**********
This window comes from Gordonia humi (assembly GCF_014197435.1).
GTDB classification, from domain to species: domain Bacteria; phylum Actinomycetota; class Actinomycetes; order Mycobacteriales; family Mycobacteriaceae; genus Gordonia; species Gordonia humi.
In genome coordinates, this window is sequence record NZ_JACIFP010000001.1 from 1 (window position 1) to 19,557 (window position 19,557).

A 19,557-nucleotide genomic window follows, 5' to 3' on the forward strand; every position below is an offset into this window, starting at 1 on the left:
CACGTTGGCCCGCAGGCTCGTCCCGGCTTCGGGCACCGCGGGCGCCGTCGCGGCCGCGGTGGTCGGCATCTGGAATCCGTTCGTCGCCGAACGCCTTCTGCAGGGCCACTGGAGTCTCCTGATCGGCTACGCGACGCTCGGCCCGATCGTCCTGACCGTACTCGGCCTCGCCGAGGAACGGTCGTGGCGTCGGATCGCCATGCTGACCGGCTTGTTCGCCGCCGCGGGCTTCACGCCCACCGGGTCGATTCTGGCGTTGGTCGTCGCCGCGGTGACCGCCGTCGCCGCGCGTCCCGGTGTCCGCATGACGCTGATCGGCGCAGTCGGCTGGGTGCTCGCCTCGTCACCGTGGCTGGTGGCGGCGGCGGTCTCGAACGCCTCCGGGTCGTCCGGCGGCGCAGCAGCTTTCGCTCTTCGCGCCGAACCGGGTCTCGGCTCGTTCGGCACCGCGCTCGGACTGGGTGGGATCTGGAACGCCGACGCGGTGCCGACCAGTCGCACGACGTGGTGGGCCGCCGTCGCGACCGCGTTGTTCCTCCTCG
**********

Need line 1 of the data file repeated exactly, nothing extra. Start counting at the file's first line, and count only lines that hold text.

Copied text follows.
This window comes from Gordonia humi (assembly GCF_014197435.1).